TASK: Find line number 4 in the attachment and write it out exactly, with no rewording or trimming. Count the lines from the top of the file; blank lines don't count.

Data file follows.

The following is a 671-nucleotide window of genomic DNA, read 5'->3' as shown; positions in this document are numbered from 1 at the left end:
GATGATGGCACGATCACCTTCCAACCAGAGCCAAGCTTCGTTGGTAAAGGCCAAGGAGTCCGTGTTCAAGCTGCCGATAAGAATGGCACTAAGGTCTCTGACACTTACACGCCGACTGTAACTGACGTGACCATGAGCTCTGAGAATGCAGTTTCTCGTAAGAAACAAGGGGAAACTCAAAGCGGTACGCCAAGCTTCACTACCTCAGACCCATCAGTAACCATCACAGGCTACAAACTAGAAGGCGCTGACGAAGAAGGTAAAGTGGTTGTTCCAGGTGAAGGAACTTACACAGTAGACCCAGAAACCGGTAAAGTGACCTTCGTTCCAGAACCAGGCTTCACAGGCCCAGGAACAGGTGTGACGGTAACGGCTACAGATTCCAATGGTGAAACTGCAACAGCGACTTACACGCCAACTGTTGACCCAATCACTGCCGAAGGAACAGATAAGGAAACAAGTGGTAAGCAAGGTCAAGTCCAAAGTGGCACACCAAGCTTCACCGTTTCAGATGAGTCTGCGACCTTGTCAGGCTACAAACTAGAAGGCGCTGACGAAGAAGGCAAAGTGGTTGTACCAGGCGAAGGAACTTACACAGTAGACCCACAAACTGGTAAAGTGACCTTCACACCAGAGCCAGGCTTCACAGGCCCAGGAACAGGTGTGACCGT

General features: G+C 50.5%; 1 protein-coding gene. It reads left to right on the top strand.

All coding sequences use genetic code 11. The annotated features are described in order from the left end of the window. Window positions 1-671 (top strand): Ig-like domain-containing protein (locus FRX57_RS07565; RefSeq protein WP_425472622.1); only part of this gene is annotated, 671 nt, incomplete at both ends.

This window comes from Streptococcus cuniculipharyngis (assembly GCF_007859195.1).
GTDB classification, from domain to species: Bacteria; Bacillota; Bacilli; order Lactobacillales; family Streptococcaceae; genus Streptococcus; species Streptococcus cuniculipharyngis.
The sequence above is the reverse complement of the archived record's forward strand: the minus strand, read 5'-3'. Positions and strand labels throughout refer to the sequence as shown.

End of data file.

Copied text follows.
All coding sequences use genetic code 11. The annotated features are described in order from the left end of the window. Window positions 1-671 (top strand): Ig-like domain-containing protein (locus FRX57_RS07565; RefSeq protein WP_425472622.1); only part of this gene is annotated, 671 nt, incomplete at both ends.